I fell off the earth for two weeks. Tumbling and falling, feet seeking ground. With all that acceleration and gravity, I anticipated a hard impact - my support structure all busted and fractured. Instead, there was a soft thud, a couple of stumble steps and a sigh.
I've been "living at the edge of my eyeballs" (a phrase spoken by one of my wise sisters). Completely present, thoughts left in a silent place, experiencing every moment without distraction. Conversations sans electronics, schedules changing day to day, collaborating on the largest project I've ever been part of - the disassembling of parental lives and assets. After two weeks of task lists, learning curves, triumphs and tears, this collaborative team is seasoned. We are glued together in ways that make us each individually stronger. We have become formidable.
The soft landing at the end of my free falling is an unanticipated benefit of our collaboration. Instead of feeling like the rug was pulled out from under me, I feel firmly planted and supported. Sisters and husband and brother-in-law, son and daughter and niece and friends. Each stepped in to fill the empty shoes of a paterfamilias, and now those large shoes are fully occupied and solid. In death there is rebirth. And our family is made new again.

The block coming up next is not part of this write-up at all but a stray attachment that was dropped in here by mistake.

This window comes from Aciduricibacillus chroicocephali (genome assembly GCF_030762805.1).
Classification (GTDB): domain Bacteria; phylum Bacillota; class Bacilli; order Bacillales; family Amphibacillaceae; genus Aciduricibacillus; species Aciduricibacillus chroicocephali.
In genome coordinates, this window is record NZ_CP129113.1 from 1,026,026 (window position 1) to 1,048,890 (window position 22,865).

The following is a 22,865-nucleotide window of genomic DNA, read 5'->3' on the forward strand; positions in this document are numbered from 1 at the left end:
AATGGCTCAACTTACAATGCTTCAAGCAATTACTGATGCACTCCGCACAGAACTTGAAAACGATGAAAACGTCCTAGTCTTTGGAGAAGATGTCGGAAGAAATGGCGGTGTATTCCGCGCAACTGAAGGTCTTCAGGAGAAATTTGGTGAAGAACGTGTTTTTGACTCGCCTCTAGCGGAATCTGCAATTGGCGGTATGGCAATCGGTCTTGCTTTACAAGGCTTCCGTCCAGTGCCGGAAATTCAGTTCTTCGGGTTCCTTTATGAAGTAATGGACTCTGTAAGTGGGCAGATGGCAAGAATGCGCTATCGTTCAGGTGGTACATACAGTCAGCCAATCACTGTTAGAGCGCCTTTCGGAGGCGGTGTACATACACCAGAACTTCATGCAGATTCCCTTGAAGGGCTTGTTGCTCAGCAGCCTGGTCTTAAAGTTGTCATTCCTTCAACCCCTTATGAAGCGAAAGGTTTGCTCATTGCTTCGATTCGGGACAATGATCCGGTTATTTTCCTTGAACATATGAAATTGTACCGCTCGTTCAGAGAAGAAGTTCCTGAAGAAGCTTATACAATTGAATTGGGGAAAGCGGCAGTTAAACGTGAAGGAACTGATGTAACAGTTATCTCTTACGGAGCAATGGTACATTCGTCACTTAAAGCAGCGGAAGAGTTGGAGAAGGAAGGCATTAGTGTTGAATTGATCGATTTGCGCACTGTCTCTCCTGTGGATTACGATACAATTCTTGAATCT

The piece above was created shortly before my free fall was inspired by the incredible photography of Steve L. Romero, a local photographer and capturer of beautiful moments. Check out Steve's work here.